Members of the cabbage family, Brussels sprouts have a distinctive texture and sweet nutty flavour. Smaller, greener sprouts have the sweetest taste. They can be served simply as a side vegetable with some chopped chestnuts or a sprinkling of sesame seeds, or try adding to casseroles or slice and stir fry. Try shredding and sautéing in butter with thyme, chestnuts and crispy pancetta, or steaming and pureeing with crème fraiche for a delicious side dish. Alternatively, shred and stir fry with sesame oil, soy sauce and ginger. For a creamy soup, simmer with onions, vegetable stock, milk and crumbled stilton cheese.
Good source of vitamins A and C, and fibre
With its distinctive colour and sweet mellow flavour, red cabbage adds a splash of colour to a variety of savoury dishes. Delicious served raw in wintery salads, try shredding with carrots, apples and spring onions and mix with balsamic, mayo and toasted seeds, or combine with blue cheese, apples and walnuts. It’s equally good slow cooked until meltingly soft with spiced apple, brown sugar and a splash of balsamic vinegar. Red cabbage makes the perfect accompaniment to rich winter meats, try pan frying with red onions, apple wedges and a splash of red wine. Red cabbage is very similar to green cabbage in nutritional content, but it has more Vitamin C.
High in Vitamin C and fibre
A white skinned potato with a distinctive pink colouration, it has a good flavour and floury flesh, it’s perfect for smooth creamy mash or light fluffy roast potatoes. Layer up in a rich and creamy dauphinoise, mash with butter or reduced fat crème fraiche to top a rich fish pie, or spice with chilli and olive oil then oven bake wedges to serve with a chunky tomato salsa. King Edwards are delicious simmered with softened leeks, veg stock and crumbled cheese for a hearty winter soup, or try mashing with cabbage for a creamy colcannon or make them into rich roast potatoes with goose fat.
Good source of vitamin C
Kale is part of the cabbage family, it’s attractive dark green leaves sometimes have a blue or purple tone, and it has a distinctive rich pungent flavour with peppery notes. There are two types of kale one with smooth leaves and the other with curly leaves, both are delicious boiled and served as a side dish with warming winter dinners or try adding it to a colourful stir-fry and flavour with chilli and garlic. Kale can also be shredded and added to Indian inspired dishes and hearty winter soups.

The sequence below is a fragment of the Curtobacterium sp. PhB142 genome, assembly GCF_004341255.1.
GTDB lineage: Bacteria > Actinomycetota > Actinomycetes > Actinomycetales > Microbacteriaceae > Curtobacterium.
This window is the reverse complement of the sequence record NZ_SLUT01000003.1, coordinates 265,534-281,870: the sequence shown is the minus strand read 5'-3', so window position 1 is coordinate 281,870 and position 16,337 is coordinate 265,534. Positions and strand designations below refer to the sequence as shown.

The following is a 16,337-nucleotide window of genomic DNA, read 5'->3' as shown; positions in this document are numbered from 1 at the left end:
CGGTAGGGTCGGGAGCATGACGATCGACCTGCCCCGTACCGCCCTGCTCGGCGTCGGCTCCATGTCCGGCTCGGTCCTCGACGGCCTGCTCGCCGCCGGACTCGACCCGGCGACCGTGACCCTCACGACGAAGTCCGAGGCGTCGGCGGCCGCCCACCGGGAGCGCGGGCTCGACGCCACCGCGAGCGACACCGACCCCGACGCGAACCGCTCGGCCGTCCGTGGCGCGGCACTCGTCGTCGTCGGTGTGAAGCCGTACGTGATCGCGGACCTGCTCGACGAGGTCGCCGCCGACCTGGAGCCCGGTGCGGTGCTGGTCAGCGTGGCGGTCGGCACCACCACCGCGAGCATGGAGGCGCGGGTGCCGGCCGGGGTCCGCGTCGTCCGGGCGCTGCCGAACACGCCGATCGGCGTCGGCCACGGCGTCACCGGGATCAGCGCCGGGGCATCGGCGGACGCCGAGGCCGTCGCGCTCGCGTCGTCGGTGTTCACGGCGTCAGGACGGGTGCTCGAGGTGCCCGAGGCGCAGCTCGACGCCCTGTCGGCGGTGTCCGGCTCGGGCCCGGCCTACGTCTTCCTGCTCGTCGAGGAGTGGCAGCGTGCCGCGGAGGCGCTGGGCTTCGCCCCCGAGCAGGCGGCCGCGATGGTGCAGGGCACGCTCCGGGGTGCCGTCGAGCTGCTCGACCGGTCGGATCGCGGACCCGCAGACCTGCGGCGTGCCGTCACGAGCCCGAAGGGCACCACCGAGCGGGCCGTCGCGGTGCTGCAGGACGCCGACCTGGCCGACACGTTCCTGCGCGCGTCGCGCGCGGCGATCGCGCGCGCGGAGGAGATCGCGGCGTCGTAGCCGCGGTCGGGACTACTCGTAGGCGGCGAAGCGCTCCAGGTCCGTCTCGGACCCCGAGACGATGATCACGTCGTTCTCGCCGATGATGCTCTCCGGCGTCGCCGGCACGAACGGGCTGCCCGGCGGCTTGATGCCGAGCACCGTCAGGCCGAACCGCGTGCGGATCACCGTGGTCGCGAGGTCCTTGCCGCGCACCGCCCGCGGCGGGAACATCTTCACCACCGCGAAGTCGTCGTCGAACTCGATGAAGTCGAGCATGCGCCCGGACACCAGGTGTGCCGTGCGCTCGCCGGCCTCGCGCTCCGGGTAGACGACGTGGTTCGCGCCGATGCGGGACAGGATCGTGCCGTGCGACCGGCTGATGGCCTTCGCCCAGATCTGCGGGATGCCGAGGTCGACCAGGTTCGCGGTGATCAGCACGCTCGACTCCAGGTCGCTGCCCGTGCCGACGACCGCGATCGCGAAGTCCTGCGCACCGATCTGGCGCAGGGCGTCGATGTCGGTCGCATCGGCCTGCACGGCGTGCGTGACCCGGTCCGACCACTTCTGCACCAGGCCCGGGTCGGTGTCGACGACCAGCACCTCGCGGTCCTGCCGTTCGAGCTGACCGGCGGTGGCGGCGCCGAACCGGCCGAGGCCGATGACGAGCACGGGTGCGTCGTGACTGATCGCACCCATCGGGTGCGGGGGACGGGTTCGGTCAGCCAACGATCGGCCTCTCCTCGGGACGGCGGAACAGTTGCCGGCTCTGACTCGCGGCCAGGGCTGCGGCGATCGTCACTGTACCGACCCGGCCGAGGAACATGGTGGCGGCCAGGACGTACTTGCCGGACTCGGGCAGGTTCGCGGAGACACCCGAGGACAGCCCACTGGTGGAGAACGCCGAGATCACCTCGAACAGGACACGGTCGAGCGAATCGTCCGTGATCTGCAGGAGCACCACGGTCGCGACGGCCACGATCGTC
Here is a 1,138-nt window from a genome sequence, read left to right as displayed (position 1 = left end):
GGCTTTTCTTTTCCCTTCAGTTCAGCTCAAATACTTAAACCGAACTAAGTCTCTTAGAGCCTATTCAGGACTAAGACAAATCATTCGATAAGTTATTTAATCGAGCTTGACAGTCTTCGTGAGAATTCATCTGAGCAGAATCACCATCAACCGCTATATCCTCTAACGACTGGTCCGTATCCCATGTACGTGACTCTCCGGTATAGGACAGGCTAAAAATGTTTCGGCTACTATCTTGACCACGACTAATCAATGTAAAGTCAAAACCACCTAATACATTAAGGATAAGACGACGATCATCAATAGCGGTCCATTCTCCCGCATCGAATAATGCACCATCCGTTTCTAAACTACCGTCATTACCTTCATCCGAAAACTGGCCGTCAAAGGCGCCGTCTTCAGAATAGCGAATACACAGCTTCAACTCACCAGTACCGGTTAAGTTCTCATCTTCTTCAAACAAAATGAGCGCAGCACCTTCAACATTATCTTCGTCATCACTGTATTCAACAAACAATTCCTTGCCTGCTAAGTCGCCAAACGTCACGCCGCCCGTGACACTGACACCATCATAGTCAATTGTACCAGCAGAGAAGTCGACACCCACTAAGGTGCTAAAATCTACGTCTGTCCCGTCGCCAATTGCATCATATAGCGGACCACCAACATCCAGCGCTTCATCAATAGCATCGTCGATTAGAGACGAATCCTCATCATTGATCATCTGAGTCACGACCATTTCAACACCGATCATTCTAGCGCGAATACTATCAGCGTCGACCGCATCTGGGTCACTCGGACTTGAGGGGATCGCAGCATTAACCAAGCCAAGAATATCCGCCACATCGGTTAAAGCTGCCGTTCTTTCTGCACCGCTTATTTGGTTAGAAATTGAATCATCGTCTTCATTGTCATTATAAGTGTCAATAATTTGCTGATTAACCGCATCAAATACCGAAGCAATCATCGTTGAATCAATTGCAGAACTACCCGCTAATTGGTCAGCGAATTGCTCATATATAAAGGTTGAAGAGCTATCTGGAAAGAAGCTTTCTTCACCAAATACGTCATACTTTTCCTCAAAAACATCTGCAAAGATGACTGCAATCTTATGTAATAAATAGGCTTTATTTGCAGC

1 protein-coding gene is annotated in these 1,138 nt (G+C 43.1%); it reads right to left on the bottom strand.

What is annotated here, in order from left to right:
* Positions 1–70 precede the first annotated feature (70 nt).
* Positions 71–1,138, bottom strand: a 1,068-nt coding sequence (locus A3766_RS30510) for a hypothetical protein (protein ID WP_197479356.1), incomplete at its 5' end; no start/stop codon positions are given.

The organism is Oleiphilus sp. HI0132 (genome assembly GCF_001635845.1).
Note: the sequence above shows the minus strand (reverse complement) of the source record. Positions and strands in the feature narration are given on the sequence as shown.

High in Vitamin C, foliate, fibre and protein
Steamed, boiled, roasted, stir-fried, braised – versatile carrots have many different flavours depending on how they’re prepared. Used in both sweet and savoury dishes, carrots can be enjoyed raw in salads and can make a tasty addition to cakes and muffins. Try sweet and intensely flavoured Chantaney carrots, toss whole carrots in seasoned olive oil then roast, or add to a beef and red wine casserole. Serve raw with a minty yogurt and garlic dip or quickly steam then stir in harissa, olive oil, lemon juice and fresh coriander to serve with succulent grilled lamb.
High in Vitamin A
With a mildly sweet, almost nutty flavour, the crisp and fresh-flavour of cauliflower is a versatile seasonal favourite. Choose a cauliflower with white heads and crisp green leaves and try lightly steaming, roasting or stir-frying. It works well with spicier flavours, so try adding it to a spicy homemade curry. Cauliflower tastes delicious raw, so for a healthier snack break raw florets into salads or serve as crudités with salsa.
Good source of vitamin C